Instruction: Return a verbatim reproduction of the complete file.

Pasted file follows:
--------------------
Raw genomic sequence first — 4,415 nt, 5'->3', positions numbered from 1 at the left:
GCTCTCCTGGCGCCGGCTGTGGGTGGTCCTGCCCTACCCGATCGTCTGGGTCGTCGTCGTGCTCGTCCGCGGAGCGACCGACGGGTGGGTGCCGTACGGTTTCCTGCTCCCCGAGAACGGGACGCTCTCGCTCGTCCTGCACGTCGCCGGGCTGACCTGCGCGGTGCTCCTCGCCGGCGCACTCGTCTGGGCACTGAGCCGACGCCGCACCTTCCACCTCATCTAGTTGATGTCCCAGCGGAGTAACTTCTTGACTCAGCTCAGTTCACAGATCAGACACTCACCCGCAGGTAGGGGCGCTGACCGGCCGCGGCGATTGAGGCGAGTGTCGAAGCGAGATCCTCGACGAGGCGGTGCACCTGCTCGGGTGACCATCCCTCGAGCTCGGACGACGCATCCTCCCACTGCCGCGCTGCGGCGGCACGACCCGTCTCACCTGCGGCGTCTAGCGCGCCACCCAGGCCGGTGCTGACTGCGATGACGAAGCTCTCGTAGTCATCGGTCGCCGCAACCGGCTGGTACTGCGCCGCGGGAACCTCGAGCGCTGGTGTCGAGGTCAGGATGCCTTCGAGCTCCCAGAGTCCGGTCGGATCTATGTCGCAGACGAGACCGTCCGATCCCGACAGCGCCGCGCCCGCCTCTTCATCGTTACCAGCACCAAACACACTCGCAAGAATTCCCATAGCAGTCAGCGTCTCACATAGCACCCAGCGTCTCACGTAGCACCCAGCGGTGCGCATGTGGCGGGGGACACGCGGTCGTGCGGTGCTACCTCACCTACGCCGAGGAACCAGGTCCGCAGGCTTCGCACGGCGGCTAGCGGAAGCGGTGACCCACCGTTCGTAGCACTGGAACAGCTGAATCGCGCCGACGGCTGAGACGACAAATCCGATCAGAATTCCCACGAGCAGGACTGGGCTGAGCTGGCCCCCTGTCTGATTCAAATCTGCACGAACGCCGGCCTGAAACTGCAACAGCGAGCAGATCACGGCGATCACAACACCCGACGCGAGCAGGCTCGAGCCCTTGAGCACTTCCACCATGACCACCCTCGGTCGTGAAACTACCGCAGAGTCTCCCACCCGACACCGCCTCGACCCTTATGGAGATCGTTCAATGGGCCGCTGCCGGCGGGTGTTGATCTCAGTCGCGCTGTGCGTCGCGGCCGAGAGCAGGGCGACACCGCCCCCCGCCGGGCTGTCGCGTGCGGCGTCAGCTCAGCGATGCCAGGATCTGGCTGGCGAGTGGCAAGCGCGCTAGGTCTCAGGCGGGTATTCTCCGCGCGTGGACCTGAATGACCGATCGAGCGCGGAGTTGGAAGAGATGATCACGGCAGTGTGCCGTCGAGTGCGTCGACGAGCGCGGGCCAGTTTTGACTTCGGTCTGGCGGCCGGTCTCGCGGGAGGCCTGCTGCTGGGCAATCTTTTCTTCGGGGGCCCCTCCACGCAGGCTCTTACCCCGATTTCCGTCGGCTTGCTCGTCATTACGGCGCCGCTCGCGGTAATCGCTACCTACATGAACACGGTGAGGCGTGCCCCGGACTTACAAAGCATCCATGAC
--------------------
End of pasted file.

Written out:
Raw genomic sequence first — 4,415 nt, 5'->3', positions numbered from 1 at the left:
GCTCTCCTGGCGCCGGCTGTGGGTGGTCCTGCCCTACCCGATCGTCTGGGTCGTCGTCGTGCTCGTCCGCGGAGCGACCGACGGGTGGGTGCCGTACGGTTTCCTGCTCCCCGAGAACGGGACGCTCTCGCTCGTCCTGCACGTCGCCGGGCTGACCTGCGCGGTGCTCCTCGCCGGCGCACTCGTCTGGGCACTGAGCCGACGCCGCACCTTCCACCTCATCTAGTTGATGTCCCAGCGGAGTAACTTCTTGACTCAGCTCAGTTCACAGATCAGACACTCACCCGCAGGTAGGGGCGCTGACCGGCCGCGGCGATTGAGGCGAGTGTCGAAGCGAGATCCTCGACGAGGCGGTGCACCTGCTCGGGTGACCATCCCTCGAGCTCGGACGACGCATCCTCCCACTGCCGCGCTGCGGCGGCACGACCCGTCTCACCTGCGGCGTCTAGCGCGCCACCCAGGCCGGTGCTGACTGCGATGACGAAGCTCTCGTAGTCATCGGTCGCCGCAACCGGCTGGTACTGCGCCGCGGGAACCTCGAGCGCTGGTGTCGAGGTCAGGATGCCTTCGAGCTCCCAGAGTCCGGTCGGATCTATGTCGCAGACGAGACCGTCCGATCCCGACAGCGCCGCGCCCGCCTCTTCATCGTTACCAGCACCAAACACACTCGCAAGAATTCCCATAGCAGTCAGCGTCTCACATAGCACCCAGCGTCTCACGTAGCACCCAGCGGTGCGCATGTGGCGGGGGACACGCGGTCGTGCGGTGCTACCTCACCTACGCCGAGGAACCAGGTCCGCAGGCTTCGCACGGCGGCTAGCGGAAGCGGTGACCCACCGTTCGTAGCACTGGAACAGCTGAATCGCGCCGACGGCTGAGACGACAAATCCGATCAGAATTCCCACGAGCAGGACTGGGCTGAGCTGGCCCCCTGTCTGATTCAAATCTGCACGAACGCCGGCCTGAAACTGCAACAGCGAGCAGATCACGGCGATCACAACACCCGACGCGAGCAGGCTCGAGCCCTTGAGCACTTCCACCATGACCACCCTCGGTCGTGAAACTACCGCAGAGTCTCCCACCCGACACCGCCTCGACCCTTATGGAGATCGTTCAATGGGCCGCTGCCGGCGGGTGTTGATCTCAGTCGCGCTGTGCGTCGCGGCCGAGAGCAGGGCGACACCGCCCCCCGCCGGGCTGTCGCGTGCGGCGTCAGCTCAGCGATGCCAGGATCTGGCTGGCGAGTGGCAAGCGCGCTAGGTCTCAGGCGGGTATTCTCCGCGCGTGGACCTGAATGACCGATCGAGCGCGGAGTTGGAAGAGATGATCACGGCAGTGTGCCGTCGAGTGCGTCGACGAGCGCGGGCCAGTTTTGACTTCGGTCTGGCGGCCGGTCTCGCGGGAGGCCTGCTGCTGGGCAATCTTTTCTTCGGGGGCCCCTCCACGCAGGCTCTTACCCCGATTTCCGTCGGCTTGCTCGTCATTACGGCGCCGCTCGCGGTAATCGCTACCTACATGAACACGGTGAGGCGTGCCCCGGACTTACAAAGCATCCATGAC